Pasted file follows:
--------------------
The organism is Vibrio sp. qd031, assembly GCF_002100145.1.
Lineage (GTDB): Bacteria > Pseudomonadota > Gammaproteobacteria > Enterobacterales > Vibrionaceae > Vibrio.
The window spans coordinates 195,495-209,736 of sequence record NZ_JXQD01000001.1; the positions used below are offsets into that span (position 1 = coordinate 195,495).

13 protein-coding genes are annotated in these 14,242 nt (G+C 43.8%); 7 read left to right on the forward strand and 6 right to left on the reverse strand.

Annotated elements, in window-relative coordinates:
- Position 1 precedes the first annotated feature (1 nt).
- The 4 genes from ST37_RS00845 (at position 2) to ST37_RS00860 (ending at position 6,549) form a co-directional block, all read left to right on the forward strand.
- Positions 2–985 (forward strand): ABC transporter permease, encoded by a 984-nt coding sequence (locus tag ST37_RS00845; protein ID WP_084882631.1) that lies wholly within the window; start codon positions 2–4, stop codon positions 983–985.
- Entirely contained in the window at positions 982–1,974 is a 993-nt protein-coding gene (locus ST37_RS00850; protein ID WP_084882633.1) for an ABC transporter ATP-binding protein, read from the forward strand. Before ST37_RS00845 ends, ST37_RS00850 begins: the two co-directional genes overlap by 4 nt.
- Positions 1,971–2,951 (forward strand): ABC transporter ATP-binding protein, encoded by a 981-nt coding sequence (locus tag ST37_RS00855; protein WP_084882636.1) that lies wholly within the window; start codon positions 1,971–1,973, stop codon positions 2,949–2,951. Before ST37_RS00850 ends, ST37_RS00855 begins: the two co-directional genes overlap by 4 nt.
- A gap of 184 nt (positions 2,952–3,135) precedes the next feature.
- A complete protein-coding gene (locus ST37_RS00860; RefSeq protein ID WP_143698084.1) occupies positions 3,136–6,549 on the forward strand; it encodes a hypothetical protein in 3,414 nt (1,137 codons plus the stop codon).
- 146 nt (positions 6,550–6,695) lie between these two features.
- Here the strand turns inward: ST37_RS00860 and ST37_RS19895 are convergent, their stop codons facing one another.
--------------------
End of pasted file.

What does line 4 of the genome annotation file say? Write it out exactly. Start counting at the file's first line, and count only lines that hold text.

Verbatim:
13 protein-coding genes are annotated in these 14,242 nt (G+C 43.8%); 7 read left to right on the forward strand and 6 right to left on the reverse strand.